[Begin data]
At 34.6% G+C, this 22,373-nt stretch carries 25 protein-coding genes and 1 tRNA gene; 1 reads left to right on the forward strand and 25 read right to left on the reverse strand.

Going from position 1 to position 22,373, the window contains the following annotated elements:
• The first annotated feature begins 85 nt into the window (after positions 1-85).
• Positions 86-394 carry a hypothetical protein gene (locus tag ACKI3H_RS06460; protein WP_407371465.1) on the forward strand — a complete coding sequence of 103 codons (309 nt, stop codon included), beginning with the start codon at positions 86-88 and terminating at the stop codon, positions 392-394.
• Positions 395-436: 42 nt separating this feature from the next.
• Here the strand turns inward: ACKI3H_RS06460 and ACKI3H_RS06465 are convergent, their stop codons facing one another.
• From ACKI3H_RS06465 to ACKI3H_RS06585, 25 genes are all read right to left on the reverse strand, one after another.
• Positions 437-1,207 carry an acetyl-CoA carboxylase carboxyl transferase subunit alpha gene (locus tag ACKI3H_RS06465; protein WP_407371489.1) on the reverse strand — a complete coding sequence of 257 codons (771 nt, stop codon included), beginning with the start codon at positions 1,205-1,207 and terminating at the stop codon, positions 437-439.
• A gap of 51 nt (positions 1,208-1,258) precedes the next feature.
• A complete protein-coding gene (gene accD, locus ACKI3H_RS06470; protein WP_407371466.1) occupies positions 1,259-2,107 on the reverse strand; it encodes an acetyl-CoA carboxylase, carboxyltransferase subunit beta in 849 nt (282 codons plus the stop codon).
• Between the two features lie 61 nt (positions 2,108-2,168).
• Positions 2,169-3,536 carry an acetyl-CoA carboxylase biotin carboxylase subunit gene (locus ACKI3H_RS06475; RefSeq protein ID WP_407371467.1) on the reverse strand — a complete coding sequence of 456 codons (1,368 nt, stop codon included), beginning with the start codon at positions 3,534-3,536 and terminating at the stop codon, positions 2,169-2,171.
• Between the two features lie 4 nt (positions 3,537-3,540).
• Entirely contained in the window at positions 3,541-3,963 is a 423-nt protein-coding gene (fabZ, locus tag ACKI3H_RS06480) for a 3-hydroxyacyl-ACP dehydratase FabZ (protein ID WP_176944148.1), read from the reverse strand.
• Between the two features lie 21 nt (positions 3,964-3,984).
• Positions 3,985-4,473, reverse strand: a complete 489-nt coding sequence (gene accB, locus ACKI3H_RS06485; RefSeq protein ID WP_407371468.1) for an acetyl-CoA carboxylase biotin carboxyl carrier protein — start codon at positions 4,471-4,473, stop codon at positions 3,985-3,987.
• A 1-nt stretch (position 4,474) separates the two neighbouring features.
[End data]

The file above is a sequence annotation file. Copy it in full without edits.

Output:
At 34.6% G+C, this 22,373-nt stretch carries 25 protein-coding genes and 1 tRNA gene; 1 reads left to right on the forward strand and 25 read right to left on the reverse strand.

Going from position 1 to position 22,373, the window contains the following annotated elements:
• The first annotated feature begins 85 nt into the window (after positions 1-85).
• Positions 86-394 carry a hypothetical protein gene (locus tag ACKI3H_RS06460; protein WP_407371465.1) on the forward strand — a complete coding sequence of 103 codons (309 nt, stop codon included), beginning with the start codon at positions 86-88 and terminating at the stop codon, positions 392-394.
• Positions 395-436: 42 nt separating this feature from the next.
• Here the strand turns inward: ACKI3H_RS06460 and ACKI3H_RS06465 are convergent, their stop codons facing one another.
• From ACKI3H_RS06465 to ACKI3H_RS06585, 25 genes are all read right to left on the reverse strand, one after another.
• Positions 437-1,207 carry an acetyl-CoA carboxylase carboxyl transferase subunit alpha gene (locus tag ACKI3H_RS06465; protein WP_407371489.1) on the reverse strand — a complete coding sequence of 257 codons (771 nt, stop codon included), beginning with the start codon at positions 1,205-1,207 and terminating at the stop codon, positions 437-439.
• A gap of 51 nt (positions 1,208-1,258) precedes the next feature.
• A complete protein-coding gene (gene accD, locus ACKI3H_RS06470; protein WP_407371466.1) occupies positions 1,259-2,107 on the reverse strand; it encodes an acetyl-CoA carboxylase, carboxyltransferase subunit beta in 849 nt (282 codons plus the stop codon).
• Between the two features lie 61 nt (positions 2,108-2,168).
• Positions 2,169-3,536 carry an acetyl-CoA carboxylase biotin carboxylase subunit gene (locus ACKI3H_RS06475; RefSeq protein ID WP_407371467.1) on the reverse strand — a complete coding sequence of 456 codons (1,368 nt, stop codon included), beginning with the start codon at positions 3,534-3,536 and terminating at the stop codon, positions 2,169-2,171.
• Between the two features lie 4 nt (positions 3,537-3,540).
• Entirely contained in the window at positions 3,541-3,963 is a 423-nt protein-coding gene (fabZ, locus tag ACKI3H_RS06480) for a 3-hydroxyacyl-ACP dehydratase FabZ (protein ID WP_176944148.1), read from the reverse strand.
• Between the two features lie 21 nt (positions 3,964-3,984).
• Positions 3,985-4,473, reverse strand: a complete 489-nt coding sequence (gene accB, locus ACKI3H_RS06485; RefSeq protein ID WP_407371468.1) for an acetyl-CoA carboxylase biotin carboxyl carrier protein — start codon at positions 4,471-4,473, stop codon at positions 3,985-3,987.
• A 1-nt stretch (position 4,474) separates the two neighbouring features.